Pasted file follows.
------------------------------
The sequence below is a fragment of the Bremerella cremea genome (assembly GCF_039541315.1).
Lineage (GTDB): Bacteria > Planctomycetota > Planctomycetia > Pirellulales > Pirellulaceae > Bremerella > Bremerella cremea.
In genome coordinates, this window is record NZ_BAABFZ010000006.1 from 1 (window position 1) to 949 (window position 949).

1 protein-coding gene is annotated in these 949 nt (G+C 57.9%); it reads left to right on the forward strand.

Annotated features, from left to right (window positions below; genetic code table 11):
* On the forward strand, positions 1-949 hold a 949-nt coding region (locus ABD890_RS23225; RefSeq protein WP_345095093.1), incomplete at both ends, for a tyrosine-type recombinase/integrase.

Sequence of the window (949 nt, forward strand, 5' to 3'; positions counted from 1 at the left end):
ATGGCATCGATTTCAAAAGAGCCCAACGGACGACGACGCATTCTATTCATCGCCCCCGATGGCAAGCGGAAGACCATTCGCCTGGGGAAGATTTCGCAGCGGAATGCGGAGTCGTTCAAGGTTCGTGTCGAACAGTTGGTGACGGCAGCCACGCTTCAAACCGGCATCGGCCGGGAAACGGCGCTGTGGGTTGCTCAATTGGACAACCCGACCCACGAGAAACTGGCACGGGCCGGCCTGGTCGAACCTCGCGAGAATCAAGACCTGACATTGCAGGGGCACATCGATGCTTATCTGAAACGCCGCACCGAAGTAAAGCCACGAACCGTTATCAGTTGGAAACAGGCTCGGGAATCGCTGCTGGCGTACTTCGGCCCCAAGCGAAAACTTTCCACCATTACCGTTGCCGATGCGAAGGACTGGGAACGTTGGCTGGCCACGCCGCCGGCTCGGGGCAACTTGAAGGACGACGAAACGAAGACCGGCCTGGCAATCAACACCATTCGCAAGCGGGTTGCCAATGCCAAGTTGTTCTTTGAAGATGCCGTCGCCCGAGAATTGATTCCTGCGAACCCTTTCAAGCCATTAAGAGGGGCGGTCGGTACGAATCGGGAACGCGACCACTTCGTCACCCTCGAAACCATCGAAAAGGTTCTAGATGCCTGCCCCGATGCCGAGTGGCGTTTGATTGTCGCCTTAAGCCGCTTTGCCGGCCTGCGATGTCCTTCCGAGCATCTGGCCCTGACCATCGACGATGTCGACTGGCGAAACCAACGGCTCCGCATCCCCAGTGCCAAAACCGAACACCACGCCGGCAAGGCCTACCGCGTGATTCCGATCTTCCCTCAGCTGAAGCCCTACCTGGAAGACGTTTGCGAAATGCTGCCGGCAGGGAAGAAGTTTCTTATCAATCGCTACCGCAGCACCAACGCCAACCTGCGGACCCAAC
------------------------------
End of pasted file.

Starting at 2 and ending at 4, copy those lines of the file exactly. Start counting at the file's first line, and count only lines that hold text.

Lineage (GTDB): Bacteria > Planctomycetota > Planctomycetia > Pirellulales > Pirellulaceae > Bremerella > Bremerella cremea.
In genome coordinates, this window is record NZ_BAABFZ010000006.1 from 1 (window position 1) to 949 (window position 949).

1 protein-coding gene is annotated in these 949 nt (G+C 57.9%); it reads left to right on the forward strand.